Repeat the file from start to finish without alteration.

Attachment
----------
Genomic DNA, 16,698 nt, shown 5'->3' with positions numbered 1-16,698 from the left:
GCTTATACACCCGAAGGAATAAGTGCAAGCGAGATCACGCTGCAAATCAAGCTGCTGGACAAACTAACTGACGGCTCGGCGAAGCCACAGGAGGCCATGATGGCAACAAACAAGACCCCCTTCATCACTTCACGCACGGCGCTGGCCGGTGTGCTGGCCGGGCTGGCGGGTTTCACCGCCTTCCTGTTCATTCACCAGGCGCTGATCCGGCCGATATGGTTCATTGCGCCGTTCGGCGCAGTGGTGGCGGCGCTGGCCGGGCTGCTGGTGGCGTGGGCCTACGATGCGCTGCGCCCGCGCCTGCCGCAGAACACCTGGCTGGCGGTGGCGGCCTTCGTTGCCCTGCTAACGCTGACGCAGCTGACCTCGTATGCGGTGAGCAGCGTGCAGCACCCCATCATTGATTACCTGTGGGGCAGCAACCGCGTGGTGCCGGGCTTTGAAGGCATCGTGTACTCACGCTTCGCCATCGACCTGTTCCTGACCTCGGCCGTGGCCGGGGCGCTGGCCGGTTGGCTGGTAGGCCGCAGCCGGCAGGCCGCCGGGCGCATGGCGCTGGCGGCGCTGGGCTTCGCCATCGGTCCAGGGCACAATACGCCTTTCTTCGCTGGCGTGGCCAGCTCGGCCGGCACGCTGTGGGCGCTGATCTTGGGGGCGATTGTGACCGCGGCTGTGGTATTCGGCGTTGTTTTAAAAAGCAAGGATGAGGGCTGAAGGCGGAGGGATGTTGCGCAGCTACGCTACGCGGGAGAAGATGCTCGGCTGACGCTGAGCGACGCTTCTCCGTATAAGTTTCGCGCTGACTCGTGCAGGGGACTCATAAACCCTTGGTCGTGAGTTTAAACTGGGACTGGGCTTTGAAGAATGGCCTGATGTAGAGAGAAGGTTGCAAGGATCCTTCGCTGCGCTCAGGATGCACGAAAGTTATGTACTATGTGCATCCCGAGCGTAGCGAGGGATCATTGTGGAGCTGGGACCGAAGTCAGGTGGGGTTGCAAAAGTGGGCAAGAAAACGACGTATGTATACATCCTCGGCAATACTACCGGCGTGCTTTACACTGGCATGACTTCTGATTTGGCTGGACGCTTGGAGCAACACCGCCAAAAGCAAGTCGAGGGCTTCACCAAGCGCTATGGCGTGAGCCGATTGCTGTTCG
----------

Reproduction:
Genomic DNA, 16,698 nt, shown 5'->3' with positions numbered 1-16,698 from the left:
GCTTATACACCCGAAGGAATAAGTGCAAGCGAGATCACGCTGCAAATCAAGCTGCTGGACAAACTAACTGACGGCTCGGCGAAGCCACAGGAGGCCATGATGGCAACAAACAAGACCCCCTTCATCACTTCACGCACGGCGCTGGCCGGTGTGCTGGCCGGGCTGGCGGGTTTCACCGCCTTCCTGTTCATTCACCAGGCGCTGATCCGGCCGATATGGTTCATTGCGCCGTTCGGCGCAGTGGTGGCGGCGCTGGCCGGGCTGCTGGTGGCGTGGGCCTACGATGCGCTGCGCCCGCGCCTGCCGCAGAACACCTGGCTGGCGGTGGCGGCCTTCGTTGCCCTGCTAACGCTGACGCAGCTGACCTCGTATGCGGTGAGCAGCGTGCAGCACCCCATCATTGATTACCTGTGGGGCAGCAACCGCGTGGTGCCGGGCTTTGAAGGCATCGTGTACTCACGCTTCGCCATCGACCTGTTCCTGACCTCGGCCGTGGCCGGGGCGCTGGCCGGTTGGCTGGTAGGCCGCAGCCGGCAGGCCGCCGGGCGCATGGCGCTGGCGGCGCTGGGCTTCGCCATCGGTCCAGGGCACAATACGCCTTTCTTCGCTGGCGTGGCCAGCTCGGCCGGCACGCTGTGGGCGCTGATCTTGGGGGCGATTGTGACCGCGGCTGTGGTATTCGGCGTTGTTTTAAAAAGCAAGGATGAGGGCTGAAGGCGGAGGGATGTTGCGCAGCTACGCTACGCGGGAGAAGATGCTCGGCTGACGCTGAGCGACGCTTCTCCGTATAAGTTTCGCGCTGACTCGTGCAGGGGACTCATAAACCCTTGGTCGTGAGTTTAAACTGGGACTGGGCTTTGAAGAATGGCCTGATGTAGAGAGAAGGTTGCAAGGATCCTTCGCTGCGCTCAGGATGCACGAAAGTTATGTACTATGTGCATCCCGAGCGTAGCGAGGGATCATTGTGGAGCTGGGACCGAAGTCAGGTGGGGTTGCAAAAGTGGGCAAGAAAACGACGTATGTATACATCCTCGGCAATACTACCGGCGTGCTTTACACTGGCATGACTTCTGATTTGGCTGGACGCTTGGAGCAACACCGCCAAAAGCAAGTCGAGGGCTTCACCAAGCGCTATGGCGTGAGCCGATTGCTGTTCG